In late September, news came from
Dhaka, Bangladesh that the State Minister for Environment and Forest, Hasan Mahmud, and the national government were in the midst of finalizing a policy to ensure that the ship-breaking industry would operate without polluting the environment. To prevent the elimination of the ship-building industry, which Mahmud claims will turn into a “market for foreign ironmongers,” the government is hoping to establish a separate zone for this industry. Bangladesh
Ruling Awami League lawmaker and Chief of the Parliamentary Standing Committee on Labour and Employment Ministry, M. Israfil Alam, however, believes that ship-breaking is an extremely hazardous and polluting industry and is demanding its immediate closure. Israfil supported his demands by citing the High Court in
ban on all ship scrapping. Hyderabad, India
“Our High Court gave some directives for the ship breaking yards but the owners seldom comply with those directives. They are making our environment more vulnerable by bringing in abandoned ships loaded with asbestos which is very harmful for public health,” said Israfil, who is entirely correct about the danger of asbestos within the shipbuilding and breaking industry.
Asbestos is a naturally occurring yet carcinogenic mineral long used in shipbuilding. Long term exposure to asbestos is known to cause asbestosis, lung cancer and mesothelioma, a rare cancer of the lining of the chest and abdomen and the organs contained therein. Asbestos is most dangerous when it is disturbed, causing it to break and crumble, which in turn releases toxic fibers into the air that can be easily inhaled.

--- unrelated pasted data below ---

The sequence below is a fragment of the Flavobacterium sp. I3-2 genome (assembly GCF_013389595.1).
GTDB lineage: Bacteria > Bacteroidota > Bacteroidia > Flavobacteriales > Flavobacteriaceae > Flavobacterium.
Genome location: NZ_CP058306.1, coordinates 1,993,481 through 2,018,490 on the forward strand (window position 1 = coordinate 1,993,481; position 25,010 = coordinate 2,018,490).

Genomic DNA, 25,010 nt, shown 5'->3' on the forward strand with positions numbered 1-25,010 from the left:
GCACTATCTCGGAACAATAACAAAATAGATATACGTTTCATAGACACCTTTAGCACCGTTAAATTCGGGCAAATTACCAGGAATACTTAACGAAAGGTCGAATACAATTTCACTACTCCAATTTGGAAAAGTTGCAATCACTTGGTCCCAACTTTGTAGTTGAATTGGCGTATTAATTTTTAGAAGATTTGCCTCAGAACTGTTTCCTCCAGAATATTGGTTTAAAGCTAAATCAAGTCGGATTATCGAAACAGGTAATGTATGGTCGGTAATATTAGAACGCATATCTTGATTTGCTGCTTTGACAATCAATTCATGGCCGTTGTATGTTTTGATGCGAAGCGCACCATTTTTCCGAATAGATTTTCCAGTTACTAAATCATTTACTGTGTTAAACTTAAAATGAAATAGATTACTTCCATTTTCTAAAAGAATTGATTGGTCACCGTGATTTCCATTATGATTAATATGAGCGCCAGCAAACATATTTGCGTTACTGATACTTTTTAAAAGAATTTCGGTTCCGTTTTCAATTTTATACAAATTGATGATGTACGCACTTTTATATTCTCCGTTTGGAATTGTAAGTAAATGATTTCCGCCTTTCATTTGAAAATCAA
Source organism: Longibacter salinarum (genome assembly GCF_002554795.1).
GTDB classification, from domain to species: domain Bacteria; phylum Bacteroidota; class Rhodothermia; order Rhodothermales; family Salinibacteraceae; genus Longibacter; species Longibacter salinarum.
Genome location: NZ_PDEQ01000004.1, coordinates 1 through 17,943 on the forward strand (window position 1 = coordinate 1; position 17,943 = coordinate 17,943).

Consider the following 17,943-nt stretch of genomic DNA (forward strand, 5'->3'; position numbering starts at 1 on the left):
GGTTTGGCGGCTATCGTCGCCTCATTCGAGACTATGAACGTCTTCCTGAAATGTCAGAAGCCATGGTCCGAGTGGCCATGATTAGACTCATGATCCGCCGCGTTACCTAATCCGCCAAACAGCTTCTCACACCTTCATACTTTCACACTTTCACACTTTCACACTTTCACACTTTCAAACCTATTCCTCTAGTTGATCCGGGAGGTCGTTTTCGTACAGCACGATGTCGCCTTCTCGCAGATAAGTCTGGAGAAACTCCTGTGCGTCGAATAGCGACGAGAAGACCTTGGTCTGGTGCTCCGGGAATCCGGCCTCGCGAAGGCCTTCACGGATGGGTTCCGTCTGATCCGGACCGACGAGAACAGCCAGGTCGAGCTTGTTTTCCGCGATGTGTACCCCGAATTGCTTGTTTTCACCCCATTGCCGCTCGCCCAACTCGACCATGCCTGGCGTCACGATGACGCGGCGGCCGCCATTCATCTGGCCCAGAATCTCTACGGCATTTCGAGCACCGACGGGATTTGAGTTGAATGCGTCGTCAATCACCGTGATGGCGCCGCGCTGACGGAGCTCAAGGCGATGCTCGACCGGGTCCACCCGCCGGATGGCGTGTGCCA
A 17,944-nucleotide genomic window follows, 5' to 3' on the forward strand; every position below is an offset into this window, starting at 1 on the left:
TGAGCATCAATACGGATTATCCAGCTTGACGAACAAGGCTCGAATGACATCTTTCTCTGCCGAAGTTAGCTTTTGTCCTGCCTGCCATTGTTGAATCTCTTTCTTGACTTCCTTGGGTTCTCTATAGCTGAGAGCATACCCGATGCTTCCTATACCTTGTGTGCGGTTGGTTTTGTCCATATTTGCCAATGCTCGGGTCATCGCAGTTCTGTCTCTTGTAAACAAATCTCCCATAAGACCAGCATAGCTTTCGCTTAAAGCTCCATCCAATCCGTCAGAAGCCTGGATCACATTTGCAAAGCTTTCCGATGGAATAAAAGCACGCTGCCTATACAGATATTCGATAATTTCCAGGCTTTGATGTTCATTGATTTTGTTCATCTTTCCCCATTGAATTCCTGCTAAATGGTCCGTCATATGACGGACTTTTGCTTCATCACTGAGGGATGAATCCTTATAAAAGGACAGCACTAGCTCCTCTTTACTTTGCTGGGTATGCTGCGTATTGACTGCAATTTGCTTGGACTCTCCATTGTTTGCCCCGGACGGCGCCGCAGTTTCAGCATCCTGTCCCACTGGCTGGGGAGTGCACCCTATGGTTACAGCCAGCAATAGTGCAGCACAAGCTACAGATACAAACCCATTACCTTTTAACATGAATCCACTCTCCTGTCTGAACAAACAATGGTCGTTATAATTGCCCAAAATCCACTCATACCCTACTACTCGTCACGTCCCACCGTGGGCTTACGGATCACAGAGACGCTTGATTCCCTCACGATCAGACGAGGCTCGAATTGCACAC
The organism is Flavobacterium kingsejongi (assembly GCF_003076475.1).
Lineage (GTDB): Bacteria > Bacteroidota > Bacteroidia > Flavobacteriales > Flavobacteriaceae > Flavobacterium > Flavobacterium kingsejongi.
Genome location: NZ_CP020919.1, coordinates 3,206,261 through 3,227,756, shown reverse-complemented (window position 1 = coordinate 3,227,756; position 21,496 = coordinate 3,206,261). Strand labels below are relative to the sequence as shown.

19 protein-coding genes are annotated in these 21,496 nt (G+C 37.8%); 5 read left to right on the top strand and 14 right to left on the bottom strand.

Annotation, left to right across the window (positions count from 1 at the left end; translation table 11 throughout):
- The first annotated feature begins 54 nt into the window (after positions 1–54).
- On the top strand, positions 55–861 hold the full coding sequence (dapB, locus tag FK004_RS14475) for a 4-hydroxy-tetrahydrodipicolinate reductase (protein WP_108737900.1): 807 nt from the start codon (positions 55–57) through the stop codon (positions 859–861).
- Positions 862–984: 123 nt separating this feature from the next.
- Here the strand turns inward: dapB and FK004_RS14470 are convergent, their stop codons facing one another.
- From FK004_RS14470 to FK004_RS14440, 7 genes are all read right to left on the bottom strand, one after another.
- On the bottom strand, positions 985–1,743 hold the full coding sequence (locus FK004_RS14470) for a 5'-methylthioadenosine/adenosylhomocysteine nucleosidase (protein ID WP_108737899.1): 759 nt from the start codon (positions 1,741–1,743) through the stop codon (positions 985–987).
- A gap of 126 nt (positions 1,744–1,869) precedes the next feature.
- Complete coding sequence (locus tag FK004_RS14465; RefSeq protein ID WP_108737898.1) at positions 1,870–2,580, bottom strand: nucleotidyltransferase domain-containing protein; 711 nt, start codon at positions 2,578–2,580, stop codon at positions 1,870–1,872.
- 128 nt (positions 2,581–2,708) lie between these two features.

If they do not wear the proper protective gear and the industry is not properly regulated, ship-breakers are at a very high risk of breathing asbestos on a daily basis and contracting the oftentimes fatal pleural mesothelioma, a cancer of the lining of the lungs. However, Minister Mahmud insists that all importers require clearance certificates that the ships do not carry any harmful substances and that the government is “now working on how to dismantle the vessels and ensure safe and hazard free environment at the same time.”
Source: October 12, 2010